WARREN - The longest-serving sheriff in Trumbull County's history, Thomas Altiere, will not seek re-election in 2016.
Despite being probably the odds-on favorite to win a seventh term and extend his already impressive streak, Altiere said it's time to turn in his badge and get out of the law enforcement business.
As far as what his future holds, ''I don't know,'' Altiere said. Maybe he'll teach at one of the police academies at Youngstown State University or at Kent State University at Trumbull, or if a part-time police chief's position becomes open, that might draw his interest, he said.
''I don't want to go from one full-time job to another full-time job,'' said Altiere, 64.
He said he certainly won't reconsider his decision to leave office. There's ''no turning around'' now, nor will he be involved with the politics of narrowing down a successor, he said.
So far, two people - Ernest Cook III, Altiere's chief deputy and director of the county 911 Center, and Paul Monroe, police chief in Howland - have filed election-related documents indicating their interest. However, there are rumored to be several more people considering a run.
His 22 years so far as the county's top cop, since he beat former Sheriff Richard Jakmas in the 1992 Democratic primary election in what Altiere said was the ''biggest upset in the history of Trumbull County politics,'' have passed in the ''blink of an eye.''
''It's been a good run, I hope I have made an impact,'' Altiere said.
Altiere in his youth wasn't interested in becoming a police officer. At YSU, he was studying psychology and then was drafted into the Army, where he was made a military police officer. After his service, he said he returned to college and began studying criminal justice. But it wasn't until he began chatting up a deputy at a high school basketball game in Brookfield that he made up his mind to become a cop.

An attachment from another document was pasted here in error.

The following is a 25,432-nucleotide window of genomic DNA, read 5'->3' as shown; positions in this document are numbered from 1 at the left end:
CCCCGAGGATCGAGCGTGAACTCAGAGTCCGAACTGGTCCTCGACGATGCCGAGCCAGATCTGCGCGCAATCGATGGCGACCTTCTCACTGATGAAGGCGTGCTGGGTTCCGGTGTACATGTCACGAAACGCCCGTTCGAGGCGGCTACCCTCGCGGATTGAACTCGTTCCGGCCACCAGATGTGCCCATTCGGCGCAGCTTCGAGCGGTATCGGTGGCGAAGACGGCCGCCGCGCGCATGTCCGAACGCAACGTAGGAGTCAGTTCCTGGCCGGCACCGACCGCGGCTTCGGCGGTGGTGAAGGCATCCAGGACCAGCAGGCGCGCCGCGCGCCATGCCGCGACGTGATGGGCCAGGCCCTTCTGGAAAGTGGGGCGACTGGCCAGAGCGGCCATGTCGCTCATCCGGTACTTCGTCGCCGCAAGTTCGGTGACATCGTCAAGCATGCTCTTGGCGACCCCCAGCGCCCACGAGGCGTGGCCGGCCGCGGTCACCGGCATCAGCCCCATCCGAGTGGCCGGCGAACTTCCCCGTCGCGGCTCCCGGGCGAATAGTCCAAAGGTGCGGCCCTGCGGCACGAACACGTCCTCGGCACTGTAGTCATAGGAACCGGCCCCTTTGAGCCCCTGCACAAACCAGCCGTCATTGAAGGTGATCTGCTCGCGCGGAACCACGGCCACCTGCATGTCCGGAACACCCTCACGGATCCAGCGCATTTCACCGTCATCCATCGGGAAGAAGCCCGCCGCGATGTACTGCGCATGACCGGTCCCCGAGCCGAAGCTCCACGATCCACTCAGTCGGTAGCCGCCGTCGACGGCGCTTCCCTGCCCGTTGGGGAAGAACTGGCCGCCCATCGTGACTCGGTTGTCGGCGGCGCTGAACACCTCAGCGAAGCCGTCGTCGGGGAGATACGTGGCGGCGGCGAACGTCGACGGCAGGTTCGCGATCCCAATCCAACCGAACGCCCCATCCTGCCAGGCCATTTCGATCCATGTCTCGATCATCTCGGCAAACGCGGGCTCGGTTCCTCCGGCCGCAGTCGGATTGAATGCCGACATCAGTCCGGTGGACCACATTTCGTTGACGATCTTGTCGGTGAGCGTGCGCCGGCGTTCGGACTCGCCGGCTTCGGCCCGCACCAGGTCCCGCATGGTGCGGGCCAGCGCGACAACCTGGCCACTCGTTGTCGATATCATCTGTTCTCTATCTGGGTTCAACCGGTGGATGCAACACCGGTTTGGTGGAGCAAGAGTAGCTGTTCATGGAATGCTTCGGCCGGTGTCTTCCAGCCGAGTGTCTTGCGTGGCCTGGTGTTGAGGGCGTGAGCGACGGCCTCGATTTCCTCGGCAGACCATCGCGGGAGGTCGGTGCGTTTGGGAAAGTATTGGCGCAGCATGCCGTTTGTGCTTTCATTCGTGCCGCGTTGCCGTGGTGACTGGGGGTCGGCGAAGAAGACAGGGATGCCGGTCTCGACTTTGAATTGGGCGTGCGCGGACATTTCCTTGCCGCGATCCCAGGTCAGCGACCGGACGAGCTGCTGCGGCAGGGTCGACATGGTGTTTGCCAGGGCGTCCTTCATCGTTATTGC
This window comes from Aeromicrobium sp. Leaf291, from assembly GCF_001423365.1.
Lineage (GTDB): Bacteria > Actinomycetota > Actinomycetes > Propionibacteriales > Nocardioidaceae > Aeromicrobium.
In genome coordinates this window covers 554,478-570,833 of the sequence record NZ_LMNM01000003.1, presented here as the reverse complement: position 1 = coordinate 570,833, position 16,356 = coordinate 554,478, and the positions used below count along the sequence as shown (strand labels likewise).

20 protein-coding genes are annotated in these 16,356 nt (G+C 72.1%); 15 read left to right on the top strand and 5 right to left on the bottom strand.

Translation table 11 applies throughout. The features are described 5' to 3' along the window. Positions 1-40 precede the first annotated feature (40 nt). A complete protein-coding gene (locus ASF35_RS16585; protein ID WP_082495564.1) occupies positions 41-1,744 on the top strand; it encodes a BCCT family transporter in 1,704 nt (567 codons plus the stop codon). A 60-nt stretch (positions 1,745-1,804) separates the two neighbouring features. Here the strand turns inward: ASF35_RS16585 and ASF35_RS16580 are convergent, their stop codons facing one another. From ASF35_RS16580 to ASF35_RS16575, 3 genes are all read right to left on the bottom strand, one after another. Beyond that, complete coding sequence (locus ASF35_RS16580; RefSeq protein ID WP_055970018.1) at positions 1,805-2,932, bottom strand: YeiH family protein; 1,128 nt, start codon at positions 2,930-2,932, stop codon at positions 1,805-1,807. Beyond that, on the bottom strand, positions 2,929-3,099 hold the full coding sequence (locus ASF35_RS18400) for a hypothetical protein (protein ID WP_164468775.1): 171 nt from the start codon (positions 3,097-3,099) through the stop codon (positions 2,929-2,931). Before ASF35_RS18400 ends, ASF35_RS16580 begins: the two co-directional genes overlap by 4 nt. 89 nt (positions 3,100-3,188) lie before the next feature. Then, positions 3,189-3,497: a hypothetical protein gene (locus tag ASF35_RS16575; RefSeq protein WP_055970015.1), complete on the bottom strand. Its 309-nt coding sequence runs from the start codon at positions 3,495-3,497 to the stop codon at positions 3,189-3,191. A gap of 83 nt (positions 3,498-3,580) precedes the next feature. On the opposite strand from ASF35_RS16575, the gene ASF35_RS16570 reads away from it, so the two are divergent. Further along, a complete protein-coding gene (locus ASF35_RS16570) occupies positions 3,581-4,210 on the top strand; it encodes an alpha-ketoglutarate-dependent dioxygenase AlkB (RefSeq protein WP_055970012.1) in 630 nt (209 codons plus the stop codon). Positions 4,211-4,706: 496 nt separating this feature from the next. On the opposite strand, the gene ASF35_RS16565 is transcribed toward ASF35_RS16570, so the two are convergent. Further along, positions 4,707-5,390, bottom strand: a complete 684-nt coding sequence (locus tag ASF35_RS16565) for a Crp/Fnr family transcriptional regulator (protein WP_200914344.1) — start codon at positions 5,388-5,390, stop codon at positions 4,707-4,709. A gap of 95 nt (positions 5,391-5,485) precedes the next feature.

''I have loved it ever since,'' said Altiere.
He was hired on to the sheriff's office in 1974, worked there about a decade before spending a quick two months as a police sergeant in Weathersfield after the township created its own force, and then was hired as police chief in Howland, where he spent another 10 years or so.
He said friends coaxed him into running for sheriff in 1992 to get his name know publicly for a future attempt, but being chief in Howland, people around Trumbull County already were familiar due to some of the higher-profile cases there, and he wasn't going to seek election to brighten his future prospects.
''If I'm going to run, I'm going to win,'' said Altiere of his outlook from that first election in which he upset Jakmas, who was sheriff for 16 years.
During his time as sheriff, Altiere said he saw the use of technology in policing grow by leaps and bounds and different, better approaches taken by police manage situations involving people with mental health issues.
Also, he helped oversee the construction of the new jail, which wrapped up in 1997 and ushered in the ''birth of the professional correctional officer'' in Trumbull County. In addition, he worked with the FBI in the mid-1990s to make the sheriff's office a test site for wireless technology.
''It's been a great career and I love it,'' said Altiere. ''I'm going to miss it. There is no question I am going to miss it.''